By Dave Anderson
This summer provided a stunning reversal in fortune — from a prolonged drought and elevated brushfire danger by June to record rainfall during July.
Wild weather whiplash was a welcome drought-buster: We haven’t had to water our gardens or lawns for a month. Friends with home solar panels commented July was a poor month for energy generation from sunlight despite the longest day length of the year.
At the end of July, Concord recorded its second-wettest month ever (since 1868) with over 13 inches total rainfall. Our hilly little village of South Sutton received 17.2 inches, following Hopkinton at 17.3 and Keene at 17.6 for the most sodden New Hampshire locales in July. A friend in Salisbury recorded 5 inches in her rain gauge from the July 29 downpour alone.
The serious downside in all this included flash flooding, washed-out roads and damaged culverts and driveways in the hilly terrain of western New Hampshire. The Monadnock Region highlands extend north to mounts Sunapee and Kearsarge and to Cardigan Mountain at the southern edge of the White Mountains.
Normally placid mountain brooks in the headwater regions of the Ashuelot River, Sugar River, Blackwater River, Warner River and Contoocook River typically dry up in mid-summer. But these feeder brooks are “flashy” — prone to rapid rise during heavy summer thunderstorms and then rapid ebb to normal water levels when a pulse of heavy rain moves downstream.
This year, saturated forest soils and brim-full wetlands of the upper headwaters have sustained a prolonged flow, a slower release of groundwater over days and weeks following the heavy rains.
The flashy feeder brooks jump their banks in the uppermost headwaters, while in the lower reaches of rivers, the communities face potential for urban flooding of impervious surfaces like roads and parking lots.
Rural and suburban landscapes that retain a high percentage of intact forests and wetlands are spared the worst of the flooding. The severe weather alerts of impending thunderstorms with a potential for flash flood problems are typically ‘business as usual’ for forests unless these events have become more frequent and severe.
The lower valleys of major rivers — the Connecticut and Merrimack — are spared serious flooding because of forest that covers the hills of the headwaters upstream and acts like a sponge.
The lower watershed of the Connecticut River includes productive agricultural soils and active farming where heavy runoff can spread across the floodplain.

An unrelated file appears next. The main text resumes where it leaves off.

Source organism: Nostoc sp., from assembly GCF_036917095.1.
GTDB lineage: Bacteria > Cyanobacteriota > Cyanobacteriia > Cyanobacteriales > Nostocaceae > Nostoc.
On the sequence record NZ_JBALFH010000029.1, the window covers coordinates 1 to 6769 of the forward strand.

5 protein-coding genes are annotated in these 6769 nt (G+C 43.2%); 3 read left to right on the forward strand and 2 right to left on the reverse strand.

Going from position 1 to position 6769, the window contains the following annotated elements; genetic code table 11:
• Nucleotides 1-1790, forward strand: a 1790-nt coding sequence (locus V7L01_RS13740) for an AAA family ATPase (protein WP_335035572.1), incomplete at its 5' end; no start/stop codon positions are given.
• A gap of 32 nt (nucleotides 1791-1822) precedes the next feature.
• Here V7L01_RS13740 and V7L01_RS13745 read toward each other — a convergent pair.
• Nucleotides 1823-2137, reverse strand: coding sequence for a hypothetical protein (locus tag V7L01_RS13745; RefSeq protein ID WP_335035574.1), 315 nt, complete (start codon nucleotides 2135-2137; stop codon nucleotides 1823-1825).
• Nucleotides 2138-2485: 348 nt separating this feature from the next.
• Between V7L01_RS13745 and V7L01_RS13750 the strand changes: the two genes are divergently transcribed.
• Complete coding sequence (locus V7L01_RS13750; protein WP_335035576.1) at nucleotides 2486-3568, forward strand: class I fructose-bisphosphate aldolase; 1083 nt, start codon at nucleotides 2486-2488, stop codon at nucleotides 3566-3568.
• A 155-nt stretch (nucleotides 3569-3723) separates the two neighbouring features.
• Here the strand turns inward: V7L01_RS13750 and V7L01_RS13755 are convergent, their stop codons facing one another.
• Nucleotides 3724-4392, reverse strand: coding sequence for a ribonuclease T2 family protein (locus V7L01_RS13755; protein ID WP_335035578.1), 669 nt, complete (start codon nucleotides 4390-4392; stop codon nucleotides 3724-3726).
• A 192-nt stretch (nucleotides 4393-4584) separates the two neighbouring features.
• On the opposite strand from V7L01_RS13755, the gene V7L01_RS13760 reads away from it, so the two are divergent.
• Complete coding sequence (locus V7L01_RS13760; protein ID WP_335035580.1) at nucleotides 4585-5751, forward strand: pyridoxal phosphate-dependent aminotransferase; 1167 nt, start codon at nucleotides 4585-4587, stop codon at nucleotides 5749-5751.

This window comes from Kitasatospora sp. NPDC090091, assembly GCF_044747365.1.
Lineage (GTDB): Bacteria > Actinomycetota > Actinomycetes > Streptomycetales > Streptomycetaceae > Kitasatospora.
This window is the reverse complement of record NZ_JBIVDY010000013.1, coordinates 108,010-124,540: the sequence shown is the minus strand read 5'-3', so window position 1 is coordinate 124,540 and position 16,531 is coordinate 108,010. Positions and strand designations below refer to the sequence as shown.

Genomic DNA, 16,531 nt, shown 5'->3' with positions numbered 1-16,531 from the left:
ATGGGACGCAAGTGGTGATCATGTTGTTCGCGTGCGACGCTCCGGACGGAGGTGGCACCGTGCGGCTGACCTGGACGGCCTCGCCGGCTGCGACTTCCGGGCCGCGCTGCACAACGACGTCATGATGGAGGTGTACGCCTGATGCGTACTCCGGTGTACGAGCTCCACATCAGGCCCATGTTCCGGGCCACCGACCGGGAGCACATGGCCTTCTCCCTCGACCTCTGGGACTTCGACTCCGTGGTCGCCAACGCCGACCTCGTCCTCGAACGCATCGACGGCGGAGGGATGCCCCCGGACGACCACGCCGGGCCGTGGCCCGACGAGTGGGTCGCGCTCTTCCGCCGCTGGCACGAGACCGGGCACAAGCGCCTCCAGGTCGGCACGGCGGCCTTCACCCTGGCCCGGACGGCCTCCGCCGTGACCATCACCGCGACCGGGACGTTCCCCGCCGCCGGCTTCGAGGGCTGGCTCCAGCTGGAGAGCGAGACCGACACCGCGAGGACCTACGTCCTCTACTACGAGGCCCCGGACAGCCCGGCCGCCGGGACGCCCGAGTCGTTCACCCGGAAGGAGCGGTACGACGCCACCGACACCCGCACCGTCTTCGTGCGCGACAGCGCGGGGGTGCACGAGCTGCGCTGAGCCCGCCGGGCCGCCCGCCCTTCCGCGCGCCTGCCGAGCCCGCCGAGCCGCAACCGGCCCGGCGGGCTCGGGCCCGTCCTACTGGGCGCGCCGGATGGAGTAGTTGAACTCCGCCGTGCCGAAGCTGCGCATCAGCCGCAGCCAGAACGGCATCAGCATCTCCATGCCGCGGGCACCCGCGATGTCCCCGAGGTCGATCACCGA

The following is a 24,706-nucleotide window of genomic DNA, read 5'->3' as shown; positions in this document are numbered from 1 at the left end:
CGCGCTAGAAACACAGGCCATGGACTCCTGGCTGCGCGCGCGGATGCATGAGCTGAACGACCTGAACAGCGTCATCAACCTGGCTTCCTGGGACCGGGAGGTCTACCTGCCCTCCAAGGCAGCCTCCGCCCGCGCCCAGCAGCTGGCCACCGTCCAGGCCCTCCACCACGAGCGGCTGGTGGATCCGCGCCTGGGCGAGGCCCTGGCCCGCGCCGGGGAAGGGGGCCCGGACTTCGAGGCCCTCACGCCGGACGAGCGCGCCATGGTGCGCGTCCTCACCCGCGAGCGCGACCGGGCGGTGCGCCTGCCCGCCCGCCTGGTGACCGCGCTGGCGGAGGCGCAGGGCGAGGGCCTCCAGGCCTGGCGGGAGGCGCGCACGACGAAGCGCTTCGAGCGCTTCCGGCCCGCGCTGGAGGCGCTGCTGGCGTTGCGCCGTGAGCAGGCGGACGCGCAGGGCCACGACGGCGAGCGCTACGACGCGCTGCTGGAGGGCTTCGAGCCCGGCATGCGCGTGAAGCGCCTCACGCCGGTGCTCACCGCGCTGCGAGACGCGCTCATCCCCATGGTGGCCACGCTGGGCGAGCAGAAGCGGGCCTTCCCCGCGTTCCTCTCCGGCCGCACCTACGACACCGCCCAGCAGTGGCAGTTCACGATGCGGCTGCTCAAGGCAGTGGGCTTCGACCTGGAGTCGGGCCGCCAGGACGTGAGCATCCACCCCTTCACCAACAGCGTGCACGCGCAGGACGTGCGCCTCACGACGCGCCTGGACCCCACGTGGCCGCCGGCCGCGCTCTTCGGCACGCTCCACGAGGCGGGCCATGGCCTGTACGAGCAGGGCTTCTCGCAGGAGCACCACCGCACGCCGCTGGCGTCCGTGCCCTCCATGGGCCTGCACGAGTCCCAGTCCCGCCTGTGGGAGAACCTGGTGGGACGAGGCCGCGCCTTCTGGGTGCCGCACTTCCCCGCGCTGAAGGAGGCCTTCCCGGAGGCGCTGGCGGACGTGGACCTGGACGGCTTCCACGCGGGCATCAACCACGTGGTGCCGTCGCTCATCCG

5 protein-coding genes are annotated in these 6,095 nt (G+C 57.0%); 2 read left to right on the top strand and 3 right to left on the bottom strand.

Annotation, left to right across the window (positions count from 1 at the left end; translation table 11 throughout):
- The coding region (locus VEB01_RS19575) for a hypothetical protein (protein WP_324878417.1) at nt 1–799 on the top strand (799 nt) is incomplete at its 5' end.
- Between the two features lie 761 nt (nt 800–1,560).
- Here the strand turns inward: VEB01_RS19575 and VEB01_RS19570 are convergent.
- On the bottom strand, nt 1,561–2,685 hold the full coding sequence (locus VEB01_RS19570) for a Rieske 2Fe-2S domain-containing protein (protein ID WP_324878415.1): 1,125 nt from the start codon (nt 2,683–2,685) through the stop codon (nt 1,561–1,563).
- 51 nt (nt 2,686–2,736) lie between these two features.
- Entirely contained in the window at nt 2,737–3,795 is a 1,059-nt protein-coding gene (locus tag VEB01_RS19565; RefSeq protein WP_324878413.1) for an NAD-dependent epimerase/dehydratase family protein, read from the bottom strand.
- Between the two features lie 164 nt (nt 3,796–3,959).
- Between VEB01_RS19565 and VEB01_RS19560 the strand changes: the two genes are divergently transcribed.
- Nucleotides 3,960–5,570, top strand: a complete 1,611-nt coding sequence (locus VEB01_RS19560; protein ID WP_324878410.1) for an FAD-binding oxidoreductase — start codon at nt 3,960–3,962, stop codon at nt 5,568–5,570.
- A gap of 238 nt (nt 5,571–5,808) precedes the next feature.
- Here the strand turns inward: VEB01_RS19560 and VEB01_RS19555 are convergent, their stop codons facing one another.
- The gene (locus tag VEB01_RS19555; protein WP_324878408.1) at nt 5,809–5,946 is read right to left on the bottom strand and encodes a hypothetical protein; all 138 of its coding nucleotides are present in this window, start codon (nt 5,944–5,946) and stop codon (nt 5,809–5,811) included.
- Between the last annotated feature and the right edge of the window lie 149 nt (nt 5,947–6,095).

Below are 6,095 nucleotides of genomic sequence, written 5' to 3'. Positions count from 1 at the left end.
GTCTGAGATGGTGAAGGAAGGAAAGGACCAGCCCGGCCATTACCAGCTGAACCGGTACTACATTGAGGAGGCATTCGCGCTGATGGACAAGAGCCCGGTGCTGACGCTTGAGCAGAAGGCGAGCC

The lower Merrimack River — south of the farmland of Boscawen, Canterbury and Concord — has a rich history of industrial mills and burgeoning cities. Pavement and building infrastructure cover a higher percentage of land area in Manchester, Nashua, Lawrence, Lowell and Haverhill, where heavy rains temporarily flood urban and suburban streets and parking lots. Catchment basins beneath streets fill with runoff following heavy rainfall. Storm drains overwhelm sewers to create combined storm overflows (CSOs) that release untreated sewage into Merrimack River during heavy rain events.
According to the Merrimack River Watershed Council July featured “massive rainfall events, and unfortunately that has led to numerous combined sewer overflows going into the Merrimack River. Climate-change effects, along with increased regional population growth and urbanization have exacerbated the problems of the Merrimack Valley’s aging sewage infrastructure.”
Contrast the Merrimack Valley cities with more undeveloped floodplains of farms and wetlands where forests function like a vast sponge — absorbing and storing volumes of water and providing flood attenuation services we may take for granted. Conservation of forests, farms and wetlands that release water slowly over weeks spares the communities downstream from more serious street flooding and sewer overflows.
Summer on the river
I recently joined campers from a summer program at Concord’s Broken Ground Elementary School. Our plan — as always — was to see what the river might share and teach us during a morning of unstructured play at the Forest Society’s Merrimack River Outdoor Education and Conservation Area in Concord.
The access trail leads from a parking lot through white pine woods to a unique silver maple floodplain forest. The bank-full wetland forests were largely dried up by mid-June.
In addition to the flood attenuation role, the open space along the river here is “green infrastructure” for learning and sharing and simply exploring.
These campers reminded me that splashing, swimming and playing at making mud pies along the river’s banks are also essential services provided by a river that has shaped New Hampshire and its residents for centuries.